In every decade of the tumultuous twentieth century, the plight of the refugee touched every continent. War, persecution, and disasters both natural and man-made drove great numbers of people from their homelands. Every decade seemed to add a new nomenclature to the status of refugee: emigré, expatriate, displaced person, boat person. Ralph Freeman has been drawn to explore the narrative of this seemingly endless transmigration of peoples. His initial inspiration was his parents’ personal archives; their documents of transit, and their treasured paper fragments of a lost existence. As his immersion in this material developed, his work became more structural. The envelope, the packaging of an identity became the focus of his interest. This abstraction from the original documents has produced a series of powerfully evocative reliefs, recalling lost lives, and a whole civilisation.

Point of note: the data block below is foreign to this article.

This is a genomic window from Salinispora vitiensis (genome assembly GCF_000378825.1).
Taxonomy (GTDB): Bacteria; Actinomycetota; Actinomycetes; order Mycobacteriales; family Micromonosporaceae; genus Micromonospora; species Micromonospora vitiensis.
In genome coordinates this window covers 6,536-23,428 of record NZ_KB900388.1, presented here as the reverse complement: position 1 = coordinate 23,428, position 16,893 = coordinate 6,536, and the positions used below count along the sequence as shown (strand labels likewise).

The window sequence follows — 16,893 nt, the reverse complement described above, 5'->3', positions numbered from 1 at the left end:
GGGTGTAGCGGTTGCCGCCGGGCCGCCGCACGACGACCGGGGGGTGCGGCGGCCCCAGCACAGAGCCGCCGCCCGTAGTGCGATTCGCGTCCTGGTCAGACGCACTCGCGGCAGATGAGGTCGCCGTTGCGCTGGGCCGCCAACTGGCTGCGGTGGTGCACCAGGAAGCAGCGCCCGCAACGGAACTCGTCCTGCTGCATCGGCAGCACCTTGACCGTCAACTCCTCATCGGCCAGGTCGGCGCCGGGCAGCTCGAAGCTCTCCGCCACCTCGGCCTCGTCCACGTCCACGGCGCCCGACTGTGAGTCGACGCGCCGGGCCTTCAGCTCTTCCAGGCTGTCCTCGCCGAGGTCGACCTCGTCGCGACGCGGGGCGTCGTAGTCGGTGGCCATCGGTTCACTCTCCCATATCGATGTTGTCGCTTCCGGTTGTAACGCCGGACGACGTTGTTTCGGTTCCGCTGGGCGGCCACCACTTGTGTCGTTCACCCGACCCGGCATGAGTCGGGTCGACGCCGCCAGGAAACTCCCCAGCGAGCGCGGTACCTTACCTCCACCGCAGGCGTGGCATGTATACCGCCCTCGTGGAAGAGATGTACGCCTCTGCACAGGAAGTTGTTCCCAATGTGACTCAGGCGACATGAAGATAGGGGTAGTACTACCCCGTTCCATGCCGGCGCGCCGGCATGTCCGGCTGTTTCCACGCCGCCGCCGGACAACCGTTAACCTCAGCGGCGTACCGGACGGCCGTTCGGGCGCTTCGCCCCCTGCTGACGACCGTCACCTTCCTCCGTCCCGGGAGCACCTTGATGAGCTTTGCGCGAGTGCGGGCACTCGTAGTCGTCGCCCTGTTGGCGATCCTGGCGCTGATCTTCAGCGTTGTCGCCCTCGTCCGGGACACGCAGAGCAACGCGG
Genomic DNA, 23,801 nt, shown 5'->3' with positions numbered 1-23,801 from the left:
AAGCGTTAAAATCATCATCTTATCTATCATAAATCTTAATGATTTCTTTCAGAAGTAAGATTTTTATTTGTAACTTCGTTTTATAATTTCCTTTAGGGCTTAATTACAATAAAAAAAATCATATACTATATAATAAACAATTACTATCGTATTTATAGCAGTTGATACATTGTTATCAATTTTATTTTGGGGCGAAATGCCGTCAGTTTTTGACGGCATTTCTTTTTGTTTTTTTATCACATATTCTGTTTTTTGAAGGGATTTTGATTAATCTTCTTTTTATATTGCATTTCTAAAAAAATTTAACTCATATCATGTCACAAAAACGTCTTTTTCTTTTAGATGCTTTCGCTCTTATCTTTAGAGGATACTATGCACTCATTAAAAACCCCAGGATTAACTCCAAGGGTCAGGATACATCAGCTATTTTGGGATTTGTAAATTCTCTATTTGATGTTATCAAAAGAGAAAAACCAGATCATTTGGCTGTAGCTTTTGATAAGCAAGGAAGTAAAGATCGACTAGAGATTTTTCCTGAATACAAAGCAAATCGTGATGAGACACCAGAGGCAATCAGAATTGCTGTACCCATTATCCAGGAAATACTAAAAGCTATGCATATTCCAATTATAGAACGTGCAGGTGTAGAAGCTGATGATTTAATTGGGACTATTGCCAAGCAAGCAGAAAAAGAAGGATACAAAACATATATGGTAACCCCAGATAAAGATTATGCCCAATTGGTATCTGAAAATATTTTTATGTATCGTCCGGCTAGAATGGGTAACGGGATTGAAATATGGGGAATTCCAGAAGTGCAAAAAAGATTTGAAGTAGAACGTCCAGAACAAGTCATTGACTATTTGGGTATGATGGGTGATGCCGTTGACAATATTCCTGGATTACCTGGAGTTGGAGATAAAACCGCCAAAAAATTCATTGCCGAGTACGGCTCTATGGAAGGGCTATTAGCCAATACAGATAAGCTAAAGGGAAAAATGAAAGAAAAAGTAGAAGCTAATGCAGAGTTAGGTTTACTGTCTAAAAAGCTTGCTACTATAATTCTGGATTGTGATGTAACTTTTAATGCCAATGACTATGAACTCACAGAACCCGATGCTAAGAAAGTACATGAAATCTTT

Placing this work in the context of the Freud Museum produces an extraordinary wealth of associations. Freud’s work was forever preoccupied within identity and narrative, and his own series of nationalities reflect the fragmentation and coalescences of European nation states. Born in Moravia under the Austro-Hungarian Empire, at the end of his life driven into exile by Nazi persecution, he then strenuously tried to become British.
The rich context of the Freud Museum and the strength of Ralph Freeman’s work produce a powerful resonance. Here we can dwell on the destructive forces that drove so many to pack their past, present and future into an envelope and flee for their lives.